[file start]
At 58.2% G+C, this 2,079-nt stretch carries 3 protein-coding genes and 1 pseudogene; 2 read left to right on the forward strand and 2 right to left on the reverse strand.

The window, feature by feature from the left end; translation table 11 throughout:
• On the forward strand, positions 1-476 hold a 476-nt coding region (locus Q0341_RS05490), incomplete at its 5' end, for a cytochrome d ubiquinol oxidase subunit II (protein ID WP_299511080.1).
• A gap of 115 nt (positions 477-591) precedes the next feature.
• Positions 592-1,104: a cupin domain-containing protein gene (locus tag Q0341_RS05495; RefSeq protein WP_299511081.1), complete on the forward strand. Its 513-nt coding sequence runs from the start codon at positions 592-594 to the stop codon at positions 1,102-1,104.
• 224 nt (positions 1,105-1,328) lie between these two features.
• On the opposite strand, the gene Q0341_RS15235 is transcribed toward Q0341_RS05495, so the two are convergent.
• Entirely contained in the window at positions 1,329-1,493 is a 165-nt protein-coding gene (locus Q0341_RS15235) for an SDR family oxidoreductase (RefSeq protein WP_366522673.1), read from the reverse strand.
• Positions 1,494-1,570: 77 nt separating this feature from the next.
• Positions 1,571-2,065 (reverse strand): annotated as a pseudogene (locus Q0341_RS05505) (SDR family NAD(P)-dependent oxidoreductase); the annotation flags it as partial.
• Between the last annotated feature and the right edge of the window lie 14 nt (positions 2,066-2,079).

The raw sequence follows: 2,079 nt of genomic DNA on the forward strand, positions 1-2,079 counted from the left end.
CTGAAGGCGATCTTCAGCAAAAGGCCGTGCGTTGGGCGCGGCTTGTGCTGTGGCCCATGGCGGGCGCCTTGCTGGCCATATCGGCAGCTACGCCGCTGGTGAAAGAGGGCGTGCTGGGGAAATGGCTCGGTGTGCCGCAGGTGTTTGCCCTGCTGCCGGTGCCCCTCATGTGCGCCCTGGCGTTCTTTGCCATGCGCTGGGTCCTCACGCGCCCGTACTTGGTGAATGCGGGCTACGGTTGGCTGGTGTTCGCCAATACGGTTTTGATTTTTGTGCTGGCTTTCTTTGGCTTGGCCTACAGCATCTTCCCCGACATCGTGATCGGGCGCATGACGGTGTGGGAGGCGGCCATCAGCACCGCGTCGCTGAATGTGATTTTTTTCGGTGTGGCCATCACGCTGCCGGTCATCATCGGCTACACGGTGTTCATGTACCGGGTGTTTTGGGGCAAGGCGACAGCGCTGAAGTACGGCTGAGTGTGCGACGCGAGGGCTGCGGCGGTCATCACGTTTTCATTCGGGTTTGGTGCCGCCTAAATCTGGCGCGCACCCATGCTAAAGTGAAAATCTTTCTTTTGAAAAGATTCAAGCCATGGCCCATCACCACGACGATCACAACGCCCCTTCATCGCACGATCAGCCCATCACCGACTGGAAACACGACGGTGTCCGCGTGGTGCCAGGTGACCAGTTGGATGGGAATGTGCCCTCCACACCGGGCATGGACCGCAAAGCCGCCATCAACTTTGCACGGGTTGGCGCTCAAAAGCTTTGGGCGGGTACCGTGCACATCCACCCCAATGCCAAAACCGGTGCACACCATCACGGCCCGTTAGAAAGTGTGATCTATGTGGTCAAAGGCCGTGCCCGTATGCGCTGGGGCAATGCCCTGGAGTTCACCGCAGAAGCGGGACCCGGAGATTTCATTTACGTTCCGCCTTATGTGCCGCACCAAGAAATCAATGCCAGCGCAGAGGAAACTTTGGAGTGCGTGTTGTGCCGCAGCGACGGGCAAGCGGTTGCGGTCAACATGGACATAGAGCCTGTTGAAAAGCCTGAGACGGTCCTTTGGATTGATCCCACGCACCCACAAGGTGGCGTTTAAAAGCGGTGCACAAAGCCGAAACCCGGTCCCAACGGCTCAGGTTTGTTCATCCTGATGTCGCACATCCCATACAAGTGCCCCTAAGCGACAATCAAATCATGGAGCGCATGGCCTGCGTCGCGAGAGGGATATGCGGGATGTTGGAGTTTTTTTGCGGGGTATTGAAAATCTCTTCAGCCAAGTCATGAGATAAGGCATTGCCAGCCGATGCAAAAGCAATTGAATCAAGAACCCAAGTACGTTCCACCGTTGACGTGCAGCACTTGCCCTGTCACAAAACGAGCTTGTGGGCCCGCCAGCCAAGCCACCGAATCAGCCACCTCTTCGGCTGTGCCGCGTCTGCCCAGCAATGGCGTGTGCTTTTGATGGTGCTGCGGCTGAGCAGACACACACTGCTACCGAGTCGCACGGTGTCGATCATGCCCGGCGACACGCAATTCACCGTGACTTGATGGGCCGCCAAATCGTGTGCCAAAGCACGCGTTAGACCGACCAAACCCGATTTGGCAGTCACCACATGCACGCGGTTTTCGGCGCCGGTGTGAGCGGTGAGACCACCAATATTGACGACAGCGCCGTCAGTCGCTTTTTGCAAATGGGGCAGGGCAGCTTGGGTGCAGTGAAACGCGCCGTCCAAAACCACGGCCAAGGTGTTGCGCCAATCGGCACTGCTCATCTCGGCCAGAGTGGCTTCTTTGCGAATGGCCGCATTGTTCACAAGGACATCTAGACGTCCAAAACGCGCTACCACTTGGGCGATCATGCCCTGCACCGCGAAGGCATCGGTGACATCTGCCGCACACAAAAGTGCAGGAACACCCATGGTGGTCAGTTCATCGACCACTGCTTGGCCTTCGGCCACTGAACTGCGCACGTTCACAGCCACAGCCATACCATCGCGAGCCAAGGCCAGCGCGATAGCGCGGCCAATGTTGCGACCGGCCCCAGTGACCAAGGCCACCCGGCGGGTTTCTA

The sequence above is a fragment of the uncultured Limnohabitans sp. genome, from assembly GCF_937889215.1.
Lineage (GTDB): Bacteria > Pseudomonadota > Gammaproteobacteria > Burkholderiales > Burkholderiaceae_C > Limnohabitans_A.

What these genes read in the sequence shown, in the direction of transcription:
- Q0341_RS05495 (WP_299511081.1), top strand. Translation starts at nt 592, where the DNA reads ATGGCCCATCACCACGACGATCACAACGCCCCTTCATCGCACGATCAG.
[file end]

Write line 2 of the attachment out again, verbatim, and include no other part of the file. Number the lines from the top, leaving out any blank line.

The window, feature by feature from the left end; translation table 11 throughout: